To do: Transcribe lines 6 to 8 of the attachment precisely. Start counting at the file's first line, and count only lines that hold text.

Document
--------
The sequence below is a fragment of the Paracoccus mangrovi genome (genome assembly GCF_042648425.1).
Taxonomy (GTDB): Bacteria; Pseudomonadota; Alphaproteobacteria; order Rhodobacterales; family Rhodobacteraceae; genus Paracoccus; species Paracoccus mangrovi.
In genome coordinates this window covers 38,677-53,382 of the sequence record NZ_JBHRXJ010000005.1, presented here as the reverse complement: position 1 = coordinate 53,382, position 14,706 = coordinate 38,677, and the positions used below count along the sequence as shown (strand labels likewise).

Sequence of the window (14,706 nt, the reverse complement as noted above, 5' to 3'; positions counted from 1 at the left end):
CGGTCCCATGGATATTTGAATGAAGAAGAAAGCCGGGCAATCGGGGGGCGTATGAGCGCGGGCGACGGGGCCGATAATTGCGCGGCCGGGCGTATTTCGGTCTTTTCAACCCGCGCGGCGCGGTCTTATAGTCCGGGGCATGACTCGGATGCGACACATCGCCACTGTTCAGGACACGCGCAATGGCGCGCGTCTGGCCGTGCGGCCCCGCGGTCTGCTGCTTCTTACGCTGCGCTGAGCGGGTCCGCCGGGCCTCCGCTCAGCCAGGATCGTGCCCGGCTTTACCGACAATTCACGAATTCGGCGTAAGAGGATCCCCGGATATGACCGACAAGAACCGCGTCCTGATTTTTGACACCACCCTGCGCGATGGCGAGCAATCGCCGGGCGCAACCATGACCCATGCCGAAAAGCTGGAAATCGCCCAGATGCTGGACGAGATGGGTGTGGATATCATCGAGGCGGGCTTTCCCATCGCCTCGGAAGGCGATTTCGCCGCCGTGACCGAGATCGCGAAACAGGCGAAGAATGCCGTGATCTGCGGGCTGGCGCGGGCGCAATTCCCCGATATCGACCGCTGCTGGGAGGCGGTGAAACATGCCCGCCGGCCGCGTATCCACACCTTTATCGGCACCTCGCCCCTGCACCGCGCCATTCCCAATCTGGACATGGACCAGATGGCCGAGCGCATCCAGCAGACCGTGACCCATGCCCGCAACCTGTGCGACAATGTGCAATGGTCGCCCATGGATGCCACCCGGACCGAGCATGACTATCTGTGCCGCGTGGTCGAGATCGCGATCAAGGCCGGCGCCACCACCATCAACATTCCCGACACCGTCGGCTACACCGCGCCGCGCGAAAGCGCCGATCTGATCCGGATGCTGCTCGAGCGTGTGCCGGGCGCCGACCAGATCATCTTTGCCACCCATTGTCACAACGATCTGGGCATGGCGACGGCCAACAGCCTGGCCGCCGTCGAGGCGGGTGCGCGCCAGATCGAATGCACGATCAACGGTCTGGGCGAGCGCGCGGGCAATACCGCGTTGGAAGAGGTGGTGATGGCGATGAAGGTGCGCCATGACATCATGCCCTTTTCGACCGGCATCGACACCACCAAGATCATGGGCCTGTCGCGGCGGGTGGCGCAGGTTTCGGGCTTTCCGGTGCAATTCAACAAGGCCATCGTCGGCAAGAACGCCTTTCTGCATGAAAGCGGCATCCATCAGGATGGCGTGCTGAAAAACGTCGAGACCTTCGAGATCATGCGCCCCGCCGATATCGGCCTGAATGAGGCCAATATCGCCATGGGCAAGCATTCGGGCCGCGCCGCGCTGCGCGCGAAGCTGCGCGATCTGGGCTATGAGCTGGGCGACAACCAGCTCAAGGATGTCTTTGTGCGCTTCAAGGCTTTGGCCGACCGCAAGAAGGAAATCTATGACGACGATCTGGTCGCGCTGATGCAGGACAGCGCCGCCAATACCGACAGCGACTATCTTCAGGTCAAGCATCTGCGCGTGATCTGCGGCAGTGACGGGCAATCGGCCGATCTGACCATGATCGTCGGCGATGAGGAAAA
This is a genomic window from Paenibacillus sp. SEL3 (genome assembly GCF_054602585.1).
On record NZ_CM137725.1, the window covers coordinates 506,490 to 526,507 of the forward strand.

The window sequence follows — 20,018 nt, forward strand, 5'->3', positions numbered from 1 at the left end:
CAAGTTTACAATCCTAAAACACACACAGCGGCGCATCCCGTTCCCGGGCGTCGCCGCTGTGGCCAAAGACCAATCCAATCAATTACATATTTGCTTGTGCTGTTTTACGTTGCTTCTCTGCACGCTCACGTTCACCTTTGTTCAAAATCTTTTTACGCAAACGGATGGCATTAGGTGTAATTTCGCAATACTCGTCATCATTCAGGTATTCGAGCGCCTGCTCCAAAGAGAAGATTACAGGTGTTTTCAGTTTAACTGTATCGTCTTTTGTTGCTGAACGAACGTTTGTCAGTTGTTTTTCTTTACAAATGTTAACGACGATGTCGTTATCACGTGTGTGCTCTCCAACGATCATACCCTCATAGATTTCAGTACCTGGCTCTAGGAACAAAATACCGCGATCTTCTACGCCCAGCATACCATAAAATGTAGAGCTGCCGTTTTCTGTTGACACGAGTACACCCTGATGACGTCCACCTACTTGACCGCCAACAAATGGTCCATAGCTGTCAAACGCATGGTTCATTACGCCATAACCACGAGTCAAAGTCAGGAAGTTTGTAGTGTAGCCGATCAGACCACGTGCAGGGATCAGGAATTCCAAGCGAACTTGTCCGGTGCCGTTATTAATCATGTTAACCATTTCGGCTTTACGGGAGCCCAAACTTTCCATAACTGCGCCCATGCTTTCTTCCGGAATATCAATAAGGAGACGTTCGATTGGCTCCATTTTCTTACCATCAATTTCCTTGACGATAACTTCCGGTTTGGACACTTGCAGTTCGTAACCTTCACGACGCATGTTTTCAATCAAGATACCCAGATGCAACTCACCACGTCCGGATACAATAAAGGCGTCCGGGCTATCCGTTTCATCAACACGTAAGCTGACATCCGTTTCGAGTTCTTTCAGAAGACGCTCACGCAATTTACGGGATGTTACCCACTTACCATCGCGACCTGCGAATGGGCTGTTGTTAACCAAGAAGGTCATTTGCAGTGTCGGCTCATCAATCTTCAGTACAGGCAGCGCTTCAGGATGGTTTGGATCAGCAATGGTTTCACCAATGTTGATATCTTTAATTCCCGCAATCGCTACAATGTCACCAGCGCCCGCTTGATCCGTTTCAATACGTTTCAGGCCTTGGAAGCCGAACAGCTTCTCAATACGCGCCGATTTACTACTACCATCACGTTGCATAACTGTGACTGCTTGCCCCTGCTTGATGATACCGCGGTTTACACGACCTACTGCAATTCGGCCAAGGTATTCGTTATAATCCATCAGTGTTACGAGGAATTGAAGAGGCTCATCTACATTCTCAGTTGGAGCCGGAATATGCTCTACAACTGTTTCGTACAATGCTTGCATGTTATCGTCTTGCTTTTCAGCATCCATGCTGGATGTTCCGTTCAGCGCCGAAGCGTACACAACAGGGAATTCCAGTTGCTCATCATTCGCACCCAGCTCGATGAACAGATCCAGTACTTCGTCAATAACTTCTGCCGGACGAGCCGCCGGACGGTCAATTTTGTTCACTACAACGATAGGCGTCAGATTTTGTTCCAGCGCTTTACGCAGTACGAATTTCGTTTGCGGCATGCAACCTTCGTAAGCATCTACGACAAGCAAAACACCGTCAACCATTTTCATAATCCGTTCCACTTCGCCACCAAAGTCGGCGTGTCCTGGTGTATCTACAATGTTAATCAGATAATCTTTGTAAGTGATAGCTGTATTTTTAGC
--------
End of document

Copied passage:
This is a genomic window from Paenibacillus sp. SEL3 (genome assembly GCF_054602585.1).
On record NZ_CM137725.1, the window covers coordinates 506,490 to 526,507 of the forward strand.

The window sequence follows — 20,018 nt, forward strand, 5'->3', positions numbered from 1 at the left end: